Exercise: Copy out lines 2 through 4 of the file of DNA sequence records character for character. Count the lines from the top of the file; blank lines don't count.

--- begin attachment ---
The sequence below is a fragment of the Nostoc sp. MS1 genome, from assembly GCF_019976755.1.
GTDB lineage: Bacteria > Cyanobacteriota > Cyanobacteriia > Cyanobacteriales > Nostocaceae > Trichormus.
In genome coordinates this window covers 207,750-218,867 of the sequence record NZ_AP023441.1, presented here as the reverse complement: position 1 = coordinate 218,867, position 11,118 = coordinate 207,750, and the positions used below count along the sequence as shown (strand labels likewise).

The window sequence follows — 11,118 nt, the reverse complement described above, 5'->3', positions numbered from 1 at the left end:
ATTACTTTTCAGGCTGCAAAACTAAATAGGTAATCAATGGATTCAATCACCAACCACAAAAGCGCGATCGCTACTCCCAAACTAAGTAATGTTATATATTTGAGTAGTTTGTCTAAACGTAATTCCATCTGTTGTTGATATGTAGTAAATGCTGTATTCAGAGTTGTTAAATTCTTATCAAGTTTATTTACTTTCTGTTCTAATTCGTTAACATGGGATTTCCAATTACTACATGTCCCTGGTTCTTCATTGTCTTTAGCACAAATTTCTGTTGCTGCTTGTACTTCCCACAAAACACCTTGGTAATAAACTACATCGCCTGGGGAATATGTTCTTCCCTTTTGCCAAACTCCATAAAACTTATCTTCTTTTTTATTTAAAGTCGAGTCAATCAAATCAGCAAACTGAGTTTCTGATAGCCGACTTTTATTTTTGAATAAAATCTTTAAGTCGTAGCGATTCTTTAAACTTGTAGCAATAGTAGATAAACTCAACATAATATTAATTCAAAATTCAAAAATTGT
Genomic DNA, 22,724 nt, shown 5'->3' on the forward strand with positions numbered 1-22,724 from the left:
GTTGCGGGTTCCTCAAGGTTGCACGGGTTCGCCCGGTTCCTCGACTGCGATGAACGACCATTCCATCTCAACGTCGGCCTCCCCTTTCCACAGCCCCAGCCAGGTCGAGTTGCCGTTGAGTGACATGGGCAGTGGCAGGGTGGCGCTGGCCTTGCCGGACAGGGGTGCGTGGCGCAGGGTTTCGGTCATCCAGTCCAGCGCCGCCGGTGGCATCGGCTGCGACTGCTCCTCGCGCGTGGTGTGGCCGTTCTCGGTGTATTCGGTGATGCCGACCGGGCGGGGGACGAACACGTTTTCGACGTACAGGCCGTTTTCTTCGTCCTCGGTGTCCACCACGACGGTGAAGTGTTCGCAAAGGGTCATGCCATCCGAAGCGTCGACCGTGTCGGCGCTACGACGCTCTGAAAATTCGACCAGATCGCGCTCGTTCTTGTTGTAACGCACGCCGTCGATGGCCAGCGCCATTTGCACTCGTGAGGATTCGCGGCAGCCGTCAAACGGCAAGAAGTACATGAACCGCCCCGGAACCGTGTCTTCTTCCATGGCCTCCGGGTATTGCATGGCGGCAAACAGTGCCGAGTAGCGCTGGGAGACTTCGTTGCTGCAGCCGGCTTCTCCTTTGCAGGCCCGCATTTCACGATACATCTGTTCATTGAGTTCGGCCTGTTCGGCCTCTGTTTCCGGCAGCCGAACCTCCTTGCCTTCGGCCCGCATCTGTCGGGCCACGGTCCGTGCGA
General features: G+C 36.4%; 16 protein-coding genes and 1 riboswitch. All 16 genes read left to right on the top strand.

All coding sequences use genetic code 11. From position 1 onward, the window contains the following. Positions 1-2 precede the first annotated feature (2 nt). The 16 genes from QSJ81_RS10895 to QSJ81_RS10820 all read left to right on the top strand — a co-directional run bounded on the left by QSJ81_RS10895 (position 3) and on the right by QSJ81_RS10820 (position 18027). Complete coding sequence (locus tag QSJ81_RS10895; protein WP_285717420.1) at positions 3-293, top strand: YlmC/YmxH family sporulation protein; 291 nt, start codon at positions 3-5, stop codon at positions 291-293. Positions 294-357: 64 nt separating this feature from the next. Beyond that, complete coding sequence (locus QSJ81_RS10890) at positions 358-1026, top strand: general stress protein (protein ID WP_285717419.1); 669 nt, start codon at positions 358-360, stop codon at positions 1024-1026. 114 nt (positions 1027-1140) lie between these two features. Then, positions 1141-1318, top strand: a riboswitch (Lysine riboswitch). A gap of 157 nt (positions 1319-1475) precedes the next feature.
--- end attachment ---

GTDB lineage: Bacteria > Cyanobacteriota > Cyanobacteriia > Cyanobacteriales > Nostocaceae > Trichormus.
In genome coordinates this window covers 207,750-218,867 of the sequence record NZ_AP023441.1, presented here as the reverse complement: position 1 = coordinate 218,867, position 11,118 = coordinate 207,750, and the positions used below count along the sequence as shown (strand labels likewise).

The window sequence follows — 11,118 nt, the reverse complement described above, 5'->3', positions numbered from 1 at the left end: